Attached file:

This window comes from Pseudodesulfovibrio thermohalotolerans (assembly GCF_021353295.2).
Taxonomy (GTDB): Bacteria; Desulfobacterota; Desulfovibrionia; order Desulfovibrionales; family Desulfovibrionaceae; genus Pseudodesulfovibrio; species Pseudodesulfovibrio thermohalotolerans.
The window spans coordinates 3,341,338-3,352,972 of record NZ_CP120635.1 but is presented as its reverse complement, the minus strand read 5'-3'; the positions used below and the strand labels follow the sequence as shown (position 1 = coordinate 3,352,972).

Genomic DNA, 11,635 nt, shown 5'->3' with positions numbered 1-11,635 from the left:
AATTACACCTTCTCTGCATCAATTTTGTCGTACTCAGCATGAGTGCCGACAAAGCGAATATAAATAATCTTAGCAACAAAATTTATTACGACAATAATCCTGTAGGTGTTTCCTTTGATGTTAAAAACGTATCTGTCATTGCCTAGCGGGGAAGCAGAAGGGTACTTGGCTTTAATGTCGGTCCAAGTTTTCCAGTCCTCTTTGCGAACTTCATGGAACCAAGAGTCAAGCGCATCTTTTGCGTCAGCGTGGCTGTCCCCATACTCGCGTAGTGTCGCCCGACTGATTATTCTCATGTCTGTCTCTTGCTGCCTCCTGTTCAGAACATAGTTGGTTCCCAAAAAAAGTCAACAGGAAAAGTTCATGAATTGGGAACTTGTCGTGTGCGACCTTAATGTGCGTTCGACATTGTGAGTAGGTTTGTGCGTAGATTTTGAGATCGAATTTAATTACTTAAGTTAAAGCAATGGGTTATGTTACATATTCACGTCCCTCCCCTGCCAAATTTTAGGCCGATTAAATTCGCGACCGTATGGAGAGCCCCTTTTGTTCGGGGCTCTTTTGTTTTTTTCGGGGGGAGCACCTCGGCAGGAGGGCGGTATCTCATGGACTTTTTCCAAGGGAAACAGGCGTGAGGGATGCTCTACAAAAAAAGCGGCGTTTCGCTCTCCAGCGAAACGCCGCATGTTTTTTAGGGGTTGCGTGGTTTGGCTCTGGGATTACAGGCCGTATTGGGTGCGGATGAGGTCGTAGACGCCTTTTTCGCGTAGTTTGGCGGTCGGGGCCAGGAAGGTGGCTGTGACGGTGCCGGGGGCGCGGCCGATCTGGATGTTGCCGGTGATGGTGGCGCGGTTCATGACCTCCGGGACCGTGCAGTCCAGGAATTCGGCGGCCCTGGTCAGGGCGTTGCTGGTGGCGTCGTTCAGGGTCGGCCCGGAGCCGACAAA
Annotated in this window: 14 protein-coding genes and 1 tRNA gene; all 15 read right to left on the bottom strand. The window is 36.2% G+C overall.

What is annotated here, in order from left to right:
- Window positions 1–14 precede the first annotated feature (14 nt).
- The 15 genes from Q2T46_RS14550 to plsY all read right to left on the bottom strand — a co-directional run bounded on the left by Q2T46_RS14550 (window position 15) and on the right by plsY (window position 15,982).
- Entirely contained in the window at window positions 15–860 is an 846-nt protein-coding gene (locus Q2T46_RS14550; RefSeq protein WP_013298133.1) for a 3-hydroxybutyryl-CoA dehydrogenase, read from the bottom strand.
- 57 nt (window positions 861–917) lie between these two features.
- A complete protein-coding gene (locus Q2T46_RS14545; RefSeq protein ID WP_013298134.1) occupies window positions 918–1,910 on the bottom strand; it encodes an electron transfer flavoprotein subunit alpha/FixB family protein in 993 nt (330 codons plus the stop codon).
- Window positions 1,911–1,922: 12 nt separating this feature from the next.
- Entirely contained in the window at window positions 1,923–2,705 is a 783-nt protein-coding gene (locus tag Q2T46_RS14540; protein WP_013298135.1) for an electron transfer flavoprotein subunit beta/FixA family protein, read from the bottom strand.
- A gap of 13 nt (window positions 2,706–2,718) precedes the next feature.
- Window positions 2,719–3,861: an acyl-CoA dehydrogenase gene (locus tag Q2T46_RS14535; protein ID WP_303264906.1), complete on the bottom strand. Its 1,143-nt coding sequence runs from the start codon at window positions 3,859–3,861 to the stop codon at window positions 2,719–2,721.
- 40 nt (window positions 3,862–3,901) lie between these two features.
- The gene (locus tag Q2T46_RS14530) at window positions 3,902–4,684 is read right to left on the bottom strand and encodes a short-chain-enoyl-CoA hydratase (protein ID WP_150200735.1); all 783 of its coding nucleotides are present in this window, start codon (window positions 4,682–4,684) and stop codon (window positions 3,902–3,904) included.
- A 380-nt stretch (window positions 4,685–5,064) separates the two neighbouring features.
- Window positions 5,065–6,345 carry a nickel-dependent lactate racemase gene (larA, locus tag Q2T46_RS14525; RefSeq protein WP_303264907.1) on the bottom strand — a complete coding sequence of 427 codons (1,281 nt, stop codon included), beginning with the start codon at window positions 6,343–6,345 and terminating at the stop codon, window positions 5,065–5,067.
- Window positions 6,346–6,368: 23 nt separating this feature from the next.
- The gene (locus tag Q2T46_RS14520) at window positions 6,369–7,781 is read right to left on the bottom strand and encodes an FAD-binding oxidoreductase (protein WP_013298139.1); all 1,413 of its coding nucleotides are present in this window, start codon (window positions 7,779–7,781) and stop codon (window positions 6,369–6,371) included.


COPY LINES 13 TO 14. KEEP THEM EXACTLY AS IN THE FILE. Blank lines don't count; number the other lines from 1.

- Window positions 1,911–1,922: 12 nt separating this feature from the next.
- Entirely contained in the window at window positions 1,923–2,705 is a 783-nt protein-coding gene (locus tag Q2T46_RS14540; protein WP_013298135.1) for an electron transfer flavoprotein subunit beta/FixA family protein, read from the bottom strand.